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David Carr, media columist for the New York Times (Michael Falco for The Globe and Mail)
David Carr, media columist for the New York Times (Michael Falco for The Globe and Mail)


David Carr and journalism: old-media grampypants vs. new-media avatar Add to ...

South by Southwest [in 2009] it was the main news platform of SXSW and I felt as if the primary sort of information stream of where I was, was going off without me being able to see into it. So I lurked for a while and then started tweeting and – I do think it’s very helpful in terms of having a human RSS – 600 people I follow, at least half of them I have intersecting professional interests, and I do think it puts me on tempo, in narrative, in a really important way. That explains why I’m on Twitter. The fact that I’ve tweeted or retweeted 20,000 times – that’s a source of shame to me. I mean, what did I tweet last night?

Something about the Minnesota state fair.

Oh yea, Melena Ryzik, my colleague, had found some seed art. And I don’t know, I think seed art is something people should know about. And I was listening to Gang of Four. Like – blah blah blah. Ha ha ha! I was writing, so it’s a way to, like, get away from that. I think the person who actually originally talked me into tweeting was Kurt Andersen, and he said: It’s like, you’re working on something and you need a break, and wanna’ have a cigarette and you do a tweet instead. And given that I have been and for the most part am an avid smoker, I got the metaphor very well.

I try to be equitable and I think at least half of my tweets carry at least some meta data, some kind of link to a story or a picture, something like that, and I think there’s gotta be nutrition involved beyond what you’re eating, and I try to be equitable – if [Dow Jones reporter] Peter Kafka does something that I think is amazing, or the Guardian breaks news, or whatever – you can’t just go on and relentlessly promote the whole music of self. If you look at Martha Stewart’s Twitter, she’s got a lot of followers but all she does it talk about how great she is. I don’t think that works.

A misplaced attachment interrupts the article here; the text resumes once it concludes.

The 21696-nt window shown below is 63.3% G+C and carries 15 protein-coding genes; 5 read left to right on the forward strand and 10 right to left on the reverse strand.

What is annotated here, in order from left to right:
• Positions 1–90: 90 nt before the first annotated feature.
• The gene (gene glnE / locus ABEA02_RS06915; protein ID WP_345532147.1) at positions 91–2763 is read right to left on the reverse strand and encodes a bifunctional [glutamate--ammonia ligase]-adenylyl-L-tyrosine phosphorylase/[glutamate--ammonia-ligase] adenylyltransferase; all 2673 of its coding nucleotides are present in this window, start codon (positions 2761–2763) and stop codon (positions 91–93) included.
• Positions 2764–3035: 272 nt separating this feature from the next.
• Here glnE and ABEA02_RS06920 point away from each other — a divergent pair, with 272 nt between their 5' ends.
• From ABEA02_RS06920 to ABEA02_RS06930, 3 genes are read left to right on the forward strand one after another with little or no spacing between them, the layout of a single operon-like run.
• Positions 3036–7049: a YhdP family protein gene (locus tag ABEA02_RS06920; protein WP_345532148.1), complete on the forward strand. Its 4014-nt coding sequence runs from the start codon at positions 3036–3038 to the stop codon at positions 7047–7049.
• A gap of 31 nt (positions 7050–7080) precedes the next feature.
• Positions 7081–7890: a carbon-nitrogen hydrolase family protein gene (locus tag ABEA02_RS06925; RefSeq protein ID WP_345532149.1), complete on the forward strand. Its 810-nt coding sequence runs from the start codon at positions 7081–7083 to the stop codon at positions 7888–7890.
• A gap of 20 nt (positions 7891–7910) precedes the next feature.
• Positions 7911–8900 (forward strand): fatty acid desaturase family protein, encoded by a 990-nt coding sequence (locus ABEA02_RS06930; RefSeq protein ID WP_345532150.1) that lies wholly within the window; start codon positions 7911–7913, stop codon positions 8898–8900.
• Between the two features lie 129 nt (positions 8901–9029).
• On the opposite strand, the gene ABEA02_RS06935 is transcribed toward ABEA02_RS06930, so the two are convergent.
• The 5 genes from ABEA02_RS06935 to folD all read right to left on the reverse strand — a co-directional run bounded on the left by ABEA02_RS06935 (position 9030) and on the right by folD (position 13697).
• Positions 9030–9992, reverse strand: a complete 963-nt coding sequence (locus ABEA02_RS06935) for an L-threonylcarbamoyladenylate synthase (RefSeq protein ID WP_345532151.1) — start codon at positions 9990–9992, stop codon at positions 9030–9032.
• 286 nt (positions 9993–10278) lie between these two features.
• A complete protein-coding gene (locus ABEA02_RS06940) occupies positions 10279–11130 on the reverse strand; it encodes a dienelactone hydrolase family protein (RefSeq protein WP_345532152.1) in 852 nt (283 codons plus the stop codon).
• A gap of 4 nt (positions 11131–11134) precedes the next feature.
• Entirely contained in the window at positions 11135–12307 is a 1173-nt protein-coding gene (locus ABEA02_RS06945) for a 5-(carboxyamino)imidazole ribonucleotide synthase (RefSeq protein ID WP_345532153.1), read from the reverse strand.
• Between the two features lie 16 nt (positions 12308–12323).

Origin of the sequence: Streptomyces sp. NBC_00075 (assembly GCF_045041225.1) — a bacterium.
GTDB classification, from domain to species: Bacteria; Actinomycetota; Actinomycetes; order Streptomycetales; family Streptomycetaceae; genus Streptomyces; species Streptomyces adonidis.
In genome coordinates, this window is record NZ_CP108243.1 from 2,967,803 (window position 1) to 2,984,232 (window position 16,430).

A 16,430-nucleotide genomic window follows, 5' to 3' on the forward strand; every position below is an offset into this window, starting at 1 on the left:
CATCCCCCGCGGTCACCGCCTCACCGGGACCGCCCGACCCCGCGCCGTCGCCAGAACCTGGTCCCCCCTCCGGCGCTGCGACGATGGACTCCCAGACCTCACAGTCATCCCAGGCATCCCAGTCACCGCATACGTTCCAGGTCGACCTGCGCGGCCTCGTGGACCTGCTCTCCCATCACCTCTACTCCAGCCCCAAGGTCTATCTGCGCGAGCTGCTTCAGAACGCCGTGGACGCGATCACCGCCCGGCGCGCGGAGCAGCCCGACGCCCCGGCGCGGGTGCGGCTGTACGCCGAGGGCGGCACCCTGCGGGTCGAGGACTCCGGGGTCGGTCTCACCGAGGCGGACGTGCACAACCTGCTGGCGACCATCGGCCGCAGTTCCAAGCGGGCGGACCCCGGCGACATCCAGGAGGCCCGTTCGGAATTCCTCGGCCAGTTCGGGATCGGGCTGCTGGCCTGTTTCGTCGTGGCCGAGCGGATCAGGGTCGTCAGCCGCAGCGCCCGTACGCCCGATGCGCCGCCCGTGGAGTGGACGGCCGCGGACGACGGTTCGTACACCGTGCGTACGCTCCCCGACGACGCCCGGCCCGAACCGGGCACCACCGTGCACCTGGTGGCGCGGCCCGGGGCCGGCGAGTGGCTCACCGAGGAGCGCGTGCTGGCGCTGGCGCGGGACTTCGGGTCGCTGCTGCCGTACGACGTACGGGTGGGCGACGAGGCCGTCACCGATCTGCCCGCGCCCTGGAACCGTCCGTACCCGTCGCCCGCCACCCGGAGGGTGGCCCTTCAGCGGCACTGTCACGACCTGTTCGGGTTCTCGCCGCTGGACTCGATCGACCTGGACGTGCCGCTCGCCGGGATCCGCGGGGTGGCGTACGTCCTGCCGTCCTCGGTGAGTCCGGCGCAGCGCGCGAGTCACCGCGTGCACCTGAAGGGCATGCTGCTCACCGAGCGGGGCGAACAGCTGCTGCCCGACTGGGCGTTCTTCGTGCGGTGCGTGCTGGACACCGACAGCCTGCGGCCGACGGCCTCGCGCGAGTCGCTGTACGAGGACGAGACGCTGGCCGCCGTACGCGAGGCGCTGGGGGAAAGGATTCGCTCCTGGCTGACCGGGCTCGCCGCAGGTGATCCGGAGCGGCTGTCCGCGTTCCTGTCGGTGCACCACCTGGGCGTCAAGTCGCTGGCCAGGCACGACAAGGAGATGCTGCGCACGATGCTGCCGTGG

I think it’s really important in terms of persona that you tweet the good and the bad. It’s okay to tweet that you just had a cigarette with Kate Winslet – because that’s a moment, that’s great, that’s cool. But yeah, you should also tweet that you took a bus home to New Jersey after doing that, and you went through a bridge and tunnel, so that people don’t get the impression that you think you’re All That.

I don’t want to be seen as some gossamer creature of Manhattan media life – because I’m not. I’m really worried about my lawn, there’s a big weed problem right now. And iTunes is baffling me – that’s a big part of my life. And I think, to the extent that people follow you and are interested in you, they want a well-rounded portrait. But it is driven at bottom by narcissism and egoism, and my wife thinks it’s completely appalling.

So let’s put Twitter aside for a second. You are, as I mentioned, a bit of a rock star. The CJF thing sold out within minutes. In our world, you’re like U2.

It’s sort of a tallest leprechaun thing.

Okay, but you’re well known and followed closely. It seems to me to say something about what’s going on in the world, and it’s not just uncertainty.

Tell me a little bit about what you’re thinking.

It seems that, amid all the noise and the high-velocity change – and it’s not just being a media reporter, but someone who works in the business – some days it seems that all you can do is hold on for the ride, for dear life. And once a week we get to check in with you – and if not be told everything’s going to be okay, at least there’s a very intelligent person figuring it out for all of us.

Oh, I’m completely flattered by that, I like that a lot. Well – a couple of things are going on. The column-left space on the Business pages of the NYT hosts Andrew Ross Sorkin and Gretchen Morgensen, and used to host Joe Nocera.

So there’s a conferring of authority that occurs in that space, and I benefit from that, so that’s one. Two is, I made a very conscious decision that – Am I an old media grampy pants or a new media avatar? And the answer is: I’m both. Three is, a story that you and I covered for many, many years up until 2005 – ‘The sky is falling, the sky is falling’ – nothing fundamentally changed. The sort of pie chart that drove the ad business remained the same. And the, right when I started doing the column, everything changed.

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